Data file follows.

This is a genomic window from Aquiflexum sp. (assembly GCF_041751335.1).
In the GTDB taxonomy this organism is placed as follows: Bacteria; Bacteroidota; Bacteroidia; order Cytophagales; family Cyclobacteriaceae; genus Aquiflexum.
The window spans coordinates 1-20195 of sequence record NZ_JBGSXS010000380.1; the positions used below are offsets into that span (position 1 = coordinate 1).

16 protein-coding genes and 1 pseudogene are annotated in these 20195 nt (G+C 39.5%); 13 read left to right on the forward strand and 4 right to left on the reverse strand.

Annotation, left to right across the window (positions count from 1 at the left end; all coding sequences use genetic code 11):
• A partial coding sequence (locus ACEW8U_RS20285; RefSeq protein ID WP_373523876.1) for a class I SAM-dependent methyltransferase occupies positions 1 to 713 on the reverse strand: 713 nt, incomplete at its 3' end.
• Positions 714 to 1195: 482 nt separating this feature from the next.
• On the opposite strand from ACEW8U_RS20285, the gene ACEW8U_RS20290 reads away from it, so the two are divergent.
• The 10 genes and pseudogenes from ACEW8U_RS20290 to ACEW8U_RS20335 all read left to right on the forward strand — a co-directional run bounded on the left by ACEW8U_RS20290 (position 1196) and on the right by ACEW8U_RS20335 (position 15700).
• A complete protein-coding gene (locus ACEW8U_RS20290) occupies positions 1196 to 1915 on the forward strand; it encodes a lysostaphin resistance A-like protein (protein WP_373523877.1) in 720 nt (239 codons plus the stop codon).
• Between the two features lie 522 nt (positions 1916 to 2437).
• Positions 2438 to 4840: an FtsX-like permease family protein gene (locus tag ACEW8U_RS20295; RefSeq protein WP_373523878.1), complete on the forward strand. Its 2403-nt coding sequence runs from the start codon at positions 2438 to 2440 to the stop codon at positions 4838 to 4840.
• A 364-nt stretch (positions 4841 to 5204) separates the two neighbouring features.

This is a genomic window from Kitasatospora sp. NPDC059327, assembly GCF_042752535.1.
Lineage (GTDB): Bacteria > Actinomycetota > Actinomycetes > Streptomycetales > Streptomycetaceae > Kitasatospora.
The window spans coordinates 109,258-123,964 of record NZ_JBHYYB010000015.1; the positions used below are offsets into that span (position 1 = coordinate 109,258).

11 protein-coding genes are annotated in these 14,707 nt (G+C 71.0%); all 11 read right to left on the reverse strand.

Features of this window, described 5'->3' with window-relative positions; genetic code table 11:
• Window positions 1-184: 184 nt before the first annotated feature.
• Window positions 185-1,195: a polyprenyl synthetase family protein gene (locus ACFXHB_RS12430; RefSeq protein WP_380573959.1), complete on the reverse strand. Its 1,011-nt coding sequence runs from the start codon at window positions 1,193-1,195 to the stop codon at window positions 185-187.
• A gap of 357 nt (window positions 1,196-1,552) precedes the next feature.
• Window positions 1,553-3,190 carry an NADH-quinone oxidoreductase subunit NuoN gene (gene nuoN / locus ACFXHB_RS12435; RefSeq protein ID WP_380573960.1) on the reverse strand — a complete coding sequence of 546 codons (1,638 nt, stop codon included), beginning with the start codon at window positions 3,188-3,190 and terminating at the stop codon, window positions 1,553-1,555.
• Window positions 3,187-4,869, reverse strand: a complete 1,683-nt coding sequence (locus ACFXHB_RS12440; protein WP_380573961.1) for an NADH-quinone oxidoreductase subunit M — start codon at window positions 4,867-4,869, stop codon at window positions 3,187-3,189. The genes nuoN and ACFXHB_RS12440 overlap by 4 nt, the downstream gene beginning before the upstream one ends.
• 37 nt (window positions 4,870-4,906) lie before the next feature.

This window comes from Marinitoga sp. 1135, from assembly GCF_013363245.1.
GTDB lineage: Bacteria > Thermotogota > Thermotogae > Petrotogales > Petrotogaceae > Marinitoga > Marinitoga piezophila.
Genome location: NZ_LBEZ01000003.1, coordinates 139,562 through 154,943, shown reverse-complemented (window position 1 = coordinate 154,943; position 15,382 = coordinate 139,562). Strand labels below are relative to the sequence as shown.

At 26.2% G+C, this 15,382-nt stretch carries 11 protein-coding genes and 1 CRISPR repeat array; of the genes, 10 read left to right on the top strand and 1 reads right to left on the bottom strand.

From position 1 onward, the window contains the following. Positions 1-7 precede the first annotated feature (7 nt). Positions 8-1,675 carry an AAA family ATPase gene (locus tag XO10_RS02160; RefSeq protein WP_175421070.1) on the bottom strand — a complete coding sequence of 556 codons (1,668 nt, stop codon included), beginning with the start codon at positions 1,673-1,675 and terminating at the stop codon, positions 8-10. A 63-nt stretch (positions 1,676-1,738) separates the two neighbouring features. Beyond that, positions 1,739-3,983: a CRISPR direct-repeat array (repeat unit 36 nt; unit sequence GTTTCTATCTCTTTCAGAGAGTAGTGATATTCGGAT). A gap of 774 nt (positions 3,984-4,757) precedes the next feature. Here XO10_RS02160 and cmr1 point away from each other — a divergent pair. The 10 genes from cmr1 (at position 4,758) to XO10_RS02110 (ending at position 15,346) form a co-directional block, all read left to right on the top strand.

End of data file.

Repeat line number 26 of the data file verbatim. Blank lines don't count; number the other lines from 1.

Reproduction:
GTDB lineage: Bacteria > Thermotogota > Thermotogae > Petrotogales > Petrotogaceae > Marinitoga > Marinitoga piezophila.